Returning back to the example of a developer making a financial management application, the app needs to be able to talk to different banks. Since each bank may have its own API (if it has one at all), the developer needs to be familiar with the documentation for each API. What works for one bank may not work at all for another.
Developers do not face this challenge with just financial management apps. Navigating complex documentation is required in everything from designing online payment apps to integrated point of sale (POS) software. This complexity can hamper innovation and cause headaches for software developers.
Helping developers become more effective
To help developers out, some companies have developed platforms which enable easier access to API documentation, among other essential improvements.
For example, Worldpay recently rolled out Worldpay for Developers, a site with a variety of tools and features to help developers quickly find critical information and explore Worldpay’s different product offerings.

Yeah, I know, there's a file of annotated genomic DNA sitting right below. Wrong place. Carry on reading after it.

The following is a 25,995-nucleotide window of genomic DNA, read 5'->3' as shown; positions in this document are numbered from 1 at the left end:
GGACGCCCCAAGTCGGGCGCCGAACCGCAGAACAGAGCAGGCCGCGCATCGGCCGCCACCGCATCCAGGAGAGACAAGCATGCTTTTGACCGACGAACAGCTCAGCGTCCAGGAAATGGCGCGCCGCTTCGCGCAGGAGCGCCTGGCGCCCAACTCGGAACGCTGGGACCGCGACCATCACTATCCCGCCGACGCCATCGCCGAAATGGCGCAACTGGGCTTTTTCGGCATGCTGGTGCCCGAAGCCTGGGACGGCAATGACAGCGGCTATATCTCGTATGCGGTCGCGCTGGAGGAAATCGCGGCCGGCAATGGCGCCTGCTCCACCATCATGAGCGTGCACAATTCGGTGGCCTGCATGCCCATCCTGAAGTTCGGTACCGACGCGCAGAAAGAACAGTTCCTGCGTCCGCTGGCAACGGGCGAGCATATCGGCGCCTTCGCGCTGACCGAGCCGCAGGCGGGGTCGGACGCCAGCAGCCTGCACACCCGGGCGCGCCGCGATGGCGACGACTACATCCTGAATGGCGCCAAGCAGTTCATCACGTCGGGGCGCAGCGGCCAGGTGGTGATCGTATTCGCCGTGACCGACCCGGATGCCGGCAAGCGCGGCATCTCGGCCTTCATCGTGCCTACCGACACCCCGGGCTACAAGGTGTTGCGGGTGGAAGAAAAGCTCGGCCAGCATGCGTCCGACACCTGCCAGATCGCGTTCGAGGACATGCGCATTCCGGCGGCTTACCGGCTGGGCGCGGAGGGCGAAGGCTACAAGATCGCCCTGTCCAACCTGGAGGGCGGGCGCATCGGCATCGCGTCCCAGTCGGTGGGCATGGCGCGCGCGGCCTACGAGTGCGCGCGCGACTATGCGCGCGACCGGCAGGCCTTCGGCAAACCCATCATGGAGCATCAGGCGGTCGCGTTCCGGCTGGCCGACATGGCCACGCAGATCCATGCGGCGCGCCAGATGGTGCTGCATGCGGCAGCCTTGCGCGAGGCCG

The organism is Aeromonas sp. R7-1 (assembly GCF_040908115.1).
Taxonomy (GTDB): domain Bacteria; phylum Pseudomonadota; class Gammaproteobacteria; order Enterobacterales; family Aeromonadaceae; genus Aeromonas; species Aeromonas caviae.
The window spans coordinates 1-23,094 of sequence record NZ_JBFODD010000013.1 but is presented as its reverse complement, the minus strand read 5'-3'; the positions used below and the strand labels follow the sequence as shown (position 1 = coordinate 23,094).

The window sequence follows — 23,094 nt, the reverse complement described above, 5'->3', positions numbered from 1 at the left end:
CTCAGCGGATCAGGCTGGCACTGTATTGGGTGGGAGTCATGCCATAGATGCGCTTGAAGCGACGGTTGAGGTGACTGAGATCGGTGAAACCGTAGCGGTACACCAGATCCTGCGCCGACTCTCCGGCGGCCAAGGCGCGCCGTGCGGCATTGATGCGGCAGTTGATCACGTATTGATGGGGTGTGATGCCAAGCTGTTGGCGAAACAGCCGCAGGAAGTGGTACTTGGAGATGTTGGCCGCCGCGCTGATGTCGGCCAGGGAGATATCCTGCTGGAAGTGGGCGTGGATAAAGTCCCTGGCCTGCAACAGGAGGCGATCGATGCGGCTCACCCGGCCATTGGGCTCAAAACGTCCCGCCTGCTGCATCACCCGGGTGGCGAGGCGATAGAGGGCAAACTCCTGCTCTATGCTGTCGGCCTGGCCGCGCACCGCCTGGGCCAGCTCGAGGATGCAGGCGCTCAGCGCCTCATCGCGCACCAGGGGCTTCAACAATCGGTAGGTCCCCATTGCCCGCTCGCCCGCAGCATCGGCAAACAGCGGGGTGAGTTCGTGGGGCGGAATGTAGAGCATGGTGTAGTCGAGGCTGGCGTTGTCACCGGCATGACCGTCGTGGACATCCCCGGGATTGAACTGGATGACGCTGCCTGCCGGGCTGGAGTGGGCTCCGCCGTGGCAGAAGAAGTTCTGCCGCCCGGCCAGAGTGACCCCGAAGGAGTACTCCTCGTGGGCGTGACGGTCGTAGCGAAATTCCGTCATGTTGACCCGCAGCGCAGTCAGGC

The website has a code-friendly dark-mode user interface and a simple design to facilitate easy navigation. Crucially, the site is designed to help developers figure out which Worldpay APIs are best suited for their specific needs. It allows users to select from four common use cases:
- Checkout – for taking customer payments while still meeting the lowest PCI compliance level, SAQ-A.
- One-off payment – for accepting one-off payments from customers without storing their card details.
- Payment with a stored card – when saving card details to help customers make future payments more easily.
- Recurring payments – when setting up agreements to authorize regular future payments from your customers.
After selecting a use case, the developer will answer a few questions to help identify the requirements needed for their application. Based on these answers, Worldpay can adjust the resulting process accordingly.
Conclusion: APIs make the world go round. Companies can make it easier for developers to use them.
As the bedrock of almost all online activity, APIs play a foundational role in modern life. This is especially true in the payments industry, where a multitude of online financial services rely on APIs to deliver seamless experiences to consumers.
But in order to properly use APIs, software developers often need to comb through vast troves of documentation, which can vary from application to application. Streamlining this process, as Worldpay has done through its Worldpay for Developers site, empowers software developers to more easily create and test products, thereby sparking innovation and improving the customer experience.